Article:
Property list

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Property List
Filename extension .plist
Uniform Type Identifier (UTI)
Developed by Apple Computer and GNUstep,
formerly NeXT
Type of format Serialization of dictionary objects.

In the OS X, iOS, NeXTSTEP, and GNUstep programming frameworks, property list files are files that store serialized objects. Property list files use the filename extension .plist, and thus are often referred to as p-list files.

Property list files are often used to store a user's settings. They are also used to store information about bundles and applications, a task served by the resource fork in the old Mac OS.


Since the data represented by property lists is somewhat abstract, the underlying file format can be implemented many ways. Namely, NeXTSTEP used one format to represent a property list, and the subsequent GNUstep and Mac OS X frameworks introduced differing formats.


Under NeXTSTEP, property lists were designed to be human-readable and edited by hand, serialized to ASCII in a syntax somewhat like a programming language.

Strings were represented as:

"This is a plist string"

Binary data was represented as:

< [hexadecimal codes in ASCII] >

Arrays were represented as:

( "1", "2", "3" )

And dictionaries were represented as:

    "key" = "value";

One limitation of the original NeXT property list format is that it could not represent an NSValue (number, boolean, etc.) object.


GNUstep adopts the NeXTSTEP format, with a few additions. First, it now supports NSValue objects (which are represented as plain ASCII), and second, it supports NSDate objects (which are serialized as <*DYYYY-MM-DD HH:MM:SS timezone>)

GNUstep can also read and write property lists in the formats used by Mac OS X.

Mac OS X[edit]

While Mac OS X can also read the NeXTSTEP format, Apple sets it aside in favor of two new formats of its own.

In Mac OS X 10.0, the NeXTSTEP format was deprecated, and a new XML format was introduced, with a public DTD defined by Apple. The XML format supports non-ASCII characters and storing NSValue objects (which, unlike GNUstep's ASCII property list format, Apple's ASCII property list format does not support).[1]

Since XML files, however, are not the most space-efficient means of storage, Mac OS X 10.2 introduced a new format where property list files are stored as binary files. Starting with Mac OS X 10.4, this is the default format for preference files. In Mac OS X 10.7, support for reading and writing files in JSON format was introduced. JSON and property lists are not fully compatible with each other, though. For example, property lists support a native date type, while JSON does not. Conversely, JSON permits null values for keys, while property lists do not support explicit nulls.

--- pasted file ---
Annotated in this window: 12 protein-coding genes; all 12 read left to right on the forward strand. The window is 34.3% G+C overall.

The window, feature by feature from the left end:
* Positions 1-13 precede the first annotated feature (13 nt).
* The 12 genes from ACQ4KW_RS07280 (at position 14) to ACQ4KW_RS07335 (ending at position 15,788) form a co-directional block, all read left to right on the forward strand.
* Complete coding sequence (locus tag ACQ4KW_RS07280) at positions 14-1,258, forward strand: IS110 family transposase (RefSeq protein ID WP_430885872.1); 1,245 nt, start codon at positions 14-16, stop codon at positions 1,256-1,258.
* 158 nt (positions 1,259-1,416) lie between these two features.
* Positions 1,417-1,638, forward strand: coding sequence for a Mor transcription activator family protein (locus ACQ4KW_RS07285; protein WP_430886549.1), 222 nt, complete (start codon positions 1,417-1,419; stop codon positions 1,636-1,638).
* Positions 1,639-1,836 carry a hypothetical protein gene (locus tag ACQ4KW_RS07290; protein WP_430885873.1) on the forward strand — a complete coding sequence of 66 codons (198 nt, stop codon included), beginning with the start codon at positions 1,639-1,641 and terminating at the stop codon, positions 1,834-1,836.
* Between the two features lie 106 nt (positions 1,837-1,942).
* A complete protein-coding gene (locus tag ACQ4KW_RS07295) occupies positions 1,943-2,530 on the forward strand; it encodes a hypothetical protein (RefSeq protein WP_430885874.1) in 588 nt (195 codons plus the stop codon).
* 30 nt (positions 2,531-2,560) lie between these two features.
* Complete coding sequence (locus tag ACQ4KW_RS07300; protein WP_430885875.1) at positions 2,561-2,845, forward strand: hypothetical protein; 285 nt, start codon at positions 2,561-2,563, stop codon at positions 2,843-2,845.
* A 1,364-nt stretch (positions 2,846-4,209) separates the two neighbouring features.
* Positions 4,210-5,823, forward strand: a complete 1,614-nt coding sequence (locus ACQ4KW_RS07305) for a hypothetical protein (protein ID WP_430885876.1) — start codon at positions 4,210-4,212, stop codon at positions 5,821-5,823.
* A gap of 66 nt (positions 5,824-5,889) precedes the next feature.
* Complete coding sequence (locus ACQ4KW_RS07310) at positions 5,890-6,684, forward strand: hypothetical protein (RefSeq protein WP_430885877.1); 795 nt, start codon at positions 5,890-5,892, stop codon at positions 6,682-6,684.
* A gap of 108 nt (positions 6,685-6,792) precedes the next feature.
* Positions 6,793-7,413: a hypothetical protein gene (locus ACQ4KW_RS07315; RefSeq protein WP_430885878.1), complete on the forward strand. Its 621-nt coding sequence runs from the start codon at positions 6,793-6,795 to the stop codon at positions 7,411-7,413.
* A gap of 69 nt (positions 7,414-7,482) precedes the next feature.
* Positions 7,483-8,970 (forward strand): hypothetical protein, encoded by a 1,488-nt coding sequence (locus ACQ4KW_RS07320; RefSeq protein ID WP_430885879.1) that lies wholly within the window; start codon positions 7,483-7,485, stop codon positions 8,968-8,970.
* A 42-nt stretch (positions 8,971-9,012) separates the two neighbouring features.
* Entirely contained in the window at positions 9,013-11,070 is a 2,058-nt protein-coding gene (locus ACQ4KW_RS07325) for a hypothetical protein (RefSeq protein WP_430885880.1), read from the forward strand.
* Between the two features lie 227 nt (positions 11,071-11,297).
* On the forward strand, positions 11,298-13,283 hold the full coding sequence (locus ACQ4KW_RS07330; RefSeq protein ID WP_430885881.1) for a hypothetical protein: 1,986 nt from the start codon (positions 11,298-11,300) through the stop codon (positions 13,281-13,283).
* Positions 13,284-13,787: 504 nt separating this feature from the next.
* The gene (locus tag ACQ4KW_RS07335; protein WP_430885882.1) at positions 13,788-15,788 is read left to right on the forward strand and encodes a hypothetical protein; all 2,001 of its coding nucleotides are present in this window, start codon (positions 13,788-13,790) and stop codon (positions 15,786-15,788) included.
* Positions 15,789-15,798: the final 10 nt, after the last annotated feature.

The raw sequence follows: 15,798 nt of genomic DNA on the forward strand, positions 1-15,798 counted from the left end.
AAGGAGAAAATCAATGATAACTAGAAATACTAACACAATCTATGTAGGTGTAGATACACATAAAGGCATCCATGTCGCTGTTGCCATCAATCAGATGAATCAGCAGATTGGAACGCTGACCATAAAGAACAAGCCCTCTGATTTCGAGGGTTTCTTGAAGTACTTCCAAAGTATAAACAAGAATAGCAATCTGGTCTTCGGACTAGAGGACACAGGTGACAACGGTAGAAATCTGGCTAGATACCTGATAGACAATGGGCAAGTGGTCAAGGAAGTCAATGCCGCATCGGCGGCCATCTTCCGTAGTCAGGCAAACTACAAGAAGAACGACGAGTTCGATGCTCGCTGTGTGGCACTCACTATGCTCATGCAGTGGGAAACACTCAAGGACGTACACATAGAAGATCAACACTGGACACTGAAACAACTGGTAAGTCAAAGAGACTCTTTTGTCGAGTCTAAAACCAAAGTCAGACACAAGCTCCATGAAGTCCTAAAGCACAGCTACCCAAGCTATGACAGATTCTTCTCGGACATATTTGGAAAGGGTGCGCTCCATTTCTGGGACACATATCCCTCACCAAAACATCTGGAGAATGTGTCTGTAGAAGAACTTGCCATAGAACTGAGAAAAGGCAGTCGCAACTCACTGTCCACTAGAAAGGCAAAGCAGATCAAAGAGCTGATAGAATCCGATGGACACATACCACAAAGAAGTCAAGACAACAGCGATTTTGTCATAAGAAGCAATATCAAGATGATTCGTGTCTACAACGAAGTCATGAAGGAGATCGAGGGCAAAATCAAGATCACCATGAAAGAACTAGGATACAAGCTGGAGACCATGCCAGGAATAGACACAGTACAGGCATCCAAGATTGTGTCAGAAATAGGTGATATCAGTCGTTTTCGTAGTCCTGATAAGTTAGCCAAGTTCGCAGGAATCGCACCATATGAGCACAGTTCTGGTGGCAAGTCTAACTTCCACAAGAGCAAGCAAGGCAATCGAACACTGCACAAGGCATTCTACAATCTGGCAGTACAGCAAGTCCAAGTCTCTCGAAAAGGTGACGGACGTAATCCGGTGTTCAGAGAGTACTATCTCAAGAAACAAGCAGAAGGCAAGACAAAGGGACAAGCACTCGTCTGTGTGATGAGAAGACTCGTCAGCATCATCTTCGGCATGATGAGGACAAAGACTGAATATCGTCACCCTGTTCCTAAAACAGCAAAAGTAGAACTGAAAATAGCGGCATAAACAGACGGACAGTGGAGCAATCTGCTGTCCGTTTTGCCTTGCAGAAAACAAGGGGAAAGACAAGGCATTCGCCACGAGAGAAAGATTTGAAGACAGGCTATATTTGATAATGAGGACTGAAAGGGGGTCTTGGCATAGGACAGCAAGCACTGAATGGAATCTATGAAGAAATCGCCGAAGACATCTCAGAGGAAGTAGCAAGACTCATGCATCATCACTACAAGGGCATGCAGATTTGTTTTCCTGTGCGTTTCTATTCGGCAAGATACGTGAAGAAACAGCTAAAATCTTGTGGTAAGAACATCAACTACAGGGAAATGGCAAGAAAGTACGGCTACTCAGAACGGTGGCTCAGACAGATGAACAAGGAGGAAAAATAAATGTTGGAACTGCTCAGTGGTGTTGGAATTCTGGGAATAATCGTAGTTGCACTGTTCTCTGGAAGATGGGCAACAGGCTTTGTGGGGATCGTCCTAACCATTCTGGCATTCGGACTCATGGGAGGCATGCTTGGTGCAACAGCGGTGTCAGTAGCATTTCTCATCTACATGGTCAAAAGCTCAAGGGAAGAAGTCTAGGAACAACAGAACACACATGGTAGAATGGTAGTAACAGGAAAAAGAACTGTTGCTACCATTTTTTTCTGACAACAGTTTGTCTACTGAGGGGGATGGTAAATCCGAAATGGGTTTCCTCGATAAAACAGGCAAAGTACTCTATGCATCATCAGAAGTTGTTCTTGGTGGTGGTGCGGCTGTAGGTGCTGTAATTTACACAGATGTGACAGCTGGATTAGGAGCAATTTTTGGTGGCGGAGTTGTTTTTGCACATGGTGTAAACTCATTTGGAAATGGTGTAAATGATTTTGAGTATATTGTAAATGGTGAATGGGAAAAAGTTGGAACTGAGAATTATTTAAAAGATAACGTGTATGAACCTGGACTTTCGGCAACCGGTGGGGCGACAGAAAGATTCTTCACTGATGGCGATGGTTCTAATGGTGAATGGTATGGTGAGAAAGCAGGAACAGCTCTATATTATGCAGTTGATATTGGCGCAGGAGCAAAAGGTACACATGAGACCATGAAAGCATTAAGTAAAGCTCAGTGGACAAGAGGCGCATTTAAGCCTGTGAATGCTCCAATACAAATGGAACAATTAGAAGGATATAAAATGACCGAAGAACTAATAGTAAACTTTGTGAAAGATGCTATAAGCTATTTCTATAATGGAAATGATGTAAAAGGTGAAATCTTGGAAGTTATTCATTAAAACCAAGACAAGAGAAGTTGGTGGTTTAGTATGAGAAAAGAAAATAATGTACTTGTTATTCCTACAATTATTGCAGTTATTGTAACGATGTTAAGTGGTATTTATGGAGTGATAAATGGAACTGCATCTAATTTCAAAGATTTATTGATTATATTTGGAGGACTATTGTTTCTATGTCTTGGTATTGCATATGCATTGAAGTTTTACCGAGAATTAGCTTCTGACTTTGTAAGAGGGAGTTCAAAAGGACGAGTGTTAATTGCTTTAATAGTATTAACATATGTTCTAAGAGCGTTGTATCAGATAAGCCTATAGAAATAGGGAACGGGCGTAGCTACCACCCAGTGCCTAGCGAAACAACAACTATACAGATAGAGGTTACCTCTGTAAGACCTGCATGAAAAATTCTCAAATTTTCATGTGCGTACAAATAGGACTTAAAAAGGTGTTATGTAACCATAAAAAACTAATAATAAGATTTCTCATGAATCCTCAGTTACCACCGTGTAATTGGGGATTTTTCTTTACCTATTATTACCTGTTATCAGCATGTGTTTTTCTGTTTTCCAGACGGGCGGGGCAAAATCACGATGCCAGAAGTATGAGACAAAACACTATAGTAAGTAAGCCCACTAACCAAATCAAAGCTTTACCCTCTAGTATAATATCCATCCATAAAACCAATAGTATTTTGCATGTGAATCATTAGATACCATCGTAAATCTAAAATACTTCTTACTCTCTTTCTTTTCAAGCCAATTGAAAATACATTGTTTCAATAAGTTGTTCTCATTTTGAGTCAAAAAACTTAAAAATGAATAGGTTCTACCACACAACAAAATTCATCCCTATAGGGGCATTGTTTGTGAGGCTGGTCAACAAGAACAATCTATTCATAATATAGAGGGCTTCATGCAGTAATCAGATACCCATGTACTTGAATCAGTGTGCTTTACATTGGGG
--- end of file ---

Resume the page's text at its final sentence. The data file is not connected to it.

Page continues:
The plutil utility (introduced in Mac OS X 10.2) can be used to check the syntax of property lists, or convert a property list file from one format to another. Also, the defaults utility (introduced in NeXTSTEP) can be used to manipulate plist files used for storage of preferences (also known before OS X as defaults, hence the name) on the command line via their preferences domain, and this utility can be used to edit arbitrary plist files.

XML and JSON property lists are hand-editable in any text editor. Additionally, Apple provides support in Xcode for editing property lists in a hierarchical viewer/editor that can handle plists formatted in binary or XML, but not JSON. As of Mac OS X 10.4, Apple provides an AppleScript interface for reading property list files through the System Events application. As of Mac OS X 10.5, Apple provides an AppleScript interface for editing, creating and writing property list files as well.[2]

For the XML format, the tags, related Foundation classes and CoreFoundation types, and data storage formats are as follows:

Foundation class CoreFoundation type XML Tag Storage format
NSString CFString <string> UTF-8 encoded string
NSNumber CFNumber <real>, <integer> Decimal string
NSNumber CFBoolean <true/> or <false/> No data (tag only)
NSDate CFDate <date> ISO 8601 formatted string
NSData CFData <data> Base64 encoded data
NSArray CFArray <array> Can contain any number of child elements
An empty array may be represented as <array/>
NSDictionary CFDictionary <dict> Alternating <key> tags and plist element tags

See also[edit]


External links[edit]